Don’t let one tragedy cause another.
The start of Miguel Duran‘s Monsoon is like its own short film. We meet John (Austin Lyon) and Sarah (Katherine Hughes) the weekend the former is supposed to be moving east for Cornell while she remains closer to home in the Arizona desert. They’re best friends and have been since childhood thanks to living next door to one another. There’s an easy rapport between them that flirts with romanticism just before they shake themselves awake to carry on a platonic camaraderie unencumbered by the potential drama of a kiss. Except what if they both are willing to take that risk? What if their friendship can be the foundation for a love able to sustain them for the rest of their lives? The chance for happiness is worth it.
The result is a conversation of “what ifs” and “what wills,” the pair laughing and smiling about the past, present, and future because they know everything is going to be different come morning. He’ll be miles away cross-country and she’ll be vacationing with her mother to take her mind off the sorrow. So why not make this day one they’ll never forget? Get the other laughing with hypothetical scenarios meant to evolve their friendship and take a long drive towards Sedona to get away from all the noise that isn’t created from within. We become privy to their personal thoughts and motivations for a natural progression forward that feels authentic because their awkwardness and excitement does too. It’s as though fate finally let their hearts take over.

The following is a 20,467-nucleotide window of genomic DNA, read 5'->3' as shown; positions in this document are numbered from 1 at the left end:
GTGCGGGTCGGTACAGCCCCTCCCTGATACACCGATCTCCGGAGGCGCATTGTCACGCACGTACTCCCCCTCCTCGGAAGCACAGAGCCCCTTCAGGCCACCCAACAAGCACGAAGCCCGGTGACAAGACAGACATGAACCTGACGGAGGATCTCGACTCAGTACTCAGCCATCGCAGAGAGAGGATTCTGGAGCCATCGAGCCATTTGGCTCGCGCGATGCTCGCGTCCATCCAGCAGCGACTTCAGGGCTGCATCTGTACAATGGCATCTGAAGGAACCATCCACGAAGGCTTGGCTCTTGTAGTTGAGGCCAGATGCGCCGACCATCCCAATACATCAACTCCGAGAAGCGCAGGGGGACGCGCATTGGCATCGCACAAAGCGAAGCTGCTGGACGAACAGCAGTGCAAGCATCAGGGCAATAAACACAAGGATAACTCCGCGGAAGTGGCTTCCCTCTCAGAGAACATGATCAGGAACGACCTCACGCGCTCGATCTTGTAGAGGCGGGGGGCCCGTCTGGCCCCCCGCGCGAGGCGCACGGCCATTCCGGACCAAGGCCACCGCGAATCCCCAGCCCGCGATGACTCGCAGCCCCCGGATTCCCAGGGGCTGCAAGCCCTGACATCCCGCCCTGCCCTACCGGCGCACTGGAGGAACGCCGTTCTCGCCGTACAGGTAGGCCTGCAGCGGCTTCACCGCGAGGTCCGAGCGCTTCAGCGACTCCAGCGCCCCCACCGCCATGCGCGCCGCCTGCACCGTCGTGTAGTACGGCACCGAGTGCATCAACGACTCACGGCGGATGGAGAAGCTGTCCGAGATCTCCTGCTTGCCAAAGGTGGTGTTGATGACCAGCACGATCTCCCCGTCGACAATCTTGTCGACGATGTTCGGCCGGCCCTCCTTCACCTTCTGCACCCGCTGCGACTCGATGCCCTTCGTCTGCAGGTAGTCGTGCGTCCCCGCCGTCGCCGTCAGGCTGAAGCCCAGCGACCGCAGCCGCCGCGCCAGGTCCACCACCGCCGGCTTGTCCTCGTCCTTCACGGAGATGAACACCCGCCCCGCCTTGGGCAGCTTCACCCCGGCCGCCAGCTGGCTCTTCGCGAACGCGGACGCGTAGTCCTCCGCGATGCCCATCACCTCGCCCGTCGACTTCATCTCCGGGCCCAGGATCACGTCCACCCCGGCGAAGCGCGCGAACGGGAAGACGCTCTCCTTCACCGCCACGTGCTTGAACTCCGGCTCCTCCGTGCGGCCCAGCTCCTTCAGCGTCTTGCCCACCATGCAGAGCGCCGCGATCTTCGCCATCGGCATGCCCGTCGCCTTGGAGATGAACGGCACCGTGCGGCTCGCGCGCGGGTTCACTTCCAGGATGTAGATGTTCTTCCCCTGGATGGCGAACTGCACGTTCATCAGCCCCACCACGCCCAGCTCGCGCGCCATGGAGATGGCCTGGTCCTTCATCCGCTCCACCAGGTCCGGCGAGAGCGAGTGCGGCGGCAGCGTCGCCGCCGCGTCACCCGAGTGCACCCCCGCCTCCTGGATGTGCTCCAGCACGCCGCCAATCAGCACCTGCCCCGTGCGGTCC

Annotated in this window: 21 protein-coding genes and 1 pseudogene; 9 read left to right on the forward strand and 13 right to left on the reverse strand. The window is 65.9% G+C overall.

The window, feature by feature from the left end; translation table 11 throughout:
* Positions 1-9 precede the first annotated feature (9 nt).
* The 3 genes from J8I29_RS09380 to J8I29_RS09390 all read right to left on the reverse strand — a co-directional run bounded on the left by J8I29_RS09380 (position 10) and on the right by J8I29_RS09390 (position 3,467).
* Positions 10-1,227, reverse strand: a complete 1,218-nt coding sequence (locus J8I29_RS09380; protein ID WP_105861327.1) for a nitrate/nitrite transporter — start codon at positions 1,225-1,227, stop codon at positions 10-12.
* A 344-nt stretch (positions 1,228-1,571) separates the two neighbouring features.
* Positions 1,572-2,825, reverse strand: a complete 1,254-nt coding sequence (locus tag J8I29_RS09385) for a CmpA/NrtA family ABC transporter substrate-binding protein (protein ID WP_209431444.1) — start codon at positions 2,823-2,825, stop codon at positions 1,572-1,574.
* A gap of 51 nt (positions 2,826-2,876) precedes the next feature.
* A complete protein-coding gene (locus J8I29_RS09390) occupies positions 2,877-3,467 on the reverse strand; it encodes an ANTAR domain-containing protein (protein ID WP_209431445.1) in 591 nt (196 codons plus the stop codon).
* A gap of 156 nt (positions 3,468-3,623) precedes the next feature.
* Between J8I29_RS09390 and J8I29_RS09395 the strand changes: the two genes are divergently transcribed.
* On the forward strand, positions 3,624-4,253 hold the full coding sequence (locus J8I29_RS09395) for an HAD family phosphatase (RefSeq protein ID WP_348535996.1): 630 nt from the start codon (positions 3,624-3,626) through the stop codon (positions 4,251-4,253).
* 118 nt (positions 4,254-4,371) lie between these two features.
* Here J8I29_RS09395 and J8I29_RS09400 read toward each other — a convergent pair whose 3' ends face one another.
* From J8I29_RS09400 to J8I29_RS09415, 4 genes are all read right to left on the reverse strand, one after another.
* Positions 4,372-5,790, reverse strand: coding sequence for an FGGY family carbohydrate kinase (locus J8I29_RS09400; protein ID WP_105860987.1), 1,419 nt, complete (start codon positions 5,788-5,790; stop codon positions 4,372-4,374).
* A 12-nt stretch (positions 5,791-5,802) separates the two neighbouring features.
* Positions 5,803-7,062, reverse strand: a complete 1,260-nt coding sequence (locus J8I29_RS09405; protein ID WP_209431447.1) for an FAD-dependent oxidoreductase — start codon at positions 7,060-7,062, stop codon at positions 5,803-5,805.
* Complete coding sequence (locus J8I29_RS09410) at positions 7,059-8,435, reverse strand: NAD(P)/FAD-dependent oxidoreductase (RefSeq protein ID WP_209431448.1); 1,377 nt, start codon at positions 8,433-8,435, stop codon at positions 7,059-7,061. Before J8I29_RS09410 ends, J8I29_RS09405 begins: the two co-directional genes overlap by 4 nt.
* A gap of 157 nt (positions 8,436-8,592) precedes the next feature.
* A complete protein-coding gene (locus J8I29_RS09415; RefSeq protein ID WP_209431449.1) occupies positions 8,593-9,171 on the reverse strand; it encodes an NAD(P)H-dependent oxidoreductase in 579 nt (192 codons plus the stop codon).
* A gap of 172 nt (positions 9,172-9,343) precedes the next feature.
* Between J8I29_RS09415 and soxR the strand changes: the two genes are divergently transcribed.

Destiny is often fickle and cruel, though. This afternoon and evening that should be the beginning of a new chapter together becomes the catalyst for a goodbye neither is ready to confront. It’s no spoiler to say that Sarah doesn’t make it back home. When the logline mentions tragedy ripping them apart, it means her death. There’s no mistaking what happens either—no potential to discover she actually survived and thus have the image of her that John talks with be more than a ghostly manifestation of his own grief. It’s conversely crucial for her to be gone as the next hour-and-a-half hinges upon what her absence means to him and how he ultimately struggles to cope. He must learn to let go not to forget, but to remember.
The moments that prove this are what shine brightest when placed alongside those initial fifteen or so minutes of pure life. It’s the shift in John’s demeanor and attitude that arises from “Sarah” being by his side crosscut with the heartfelt, knowing glimpses of his grandmother (Eve Plumb) showing that he’s actually alone. It’s the arguments he has with “Sarah” when feelings for someone else are stoked months after the accident, ones that ask whether Caitlyn (Yvette Monreal) is a replacement, potential love, or just distraction. John stumbles as he traverses this new and unfamiliar existence without his best friend—one that’s made infinitely harder knowing he’s not only a day’s car ride away. He’s emotionally distraught and in denial, crying for help without realizing that’s what’s happening.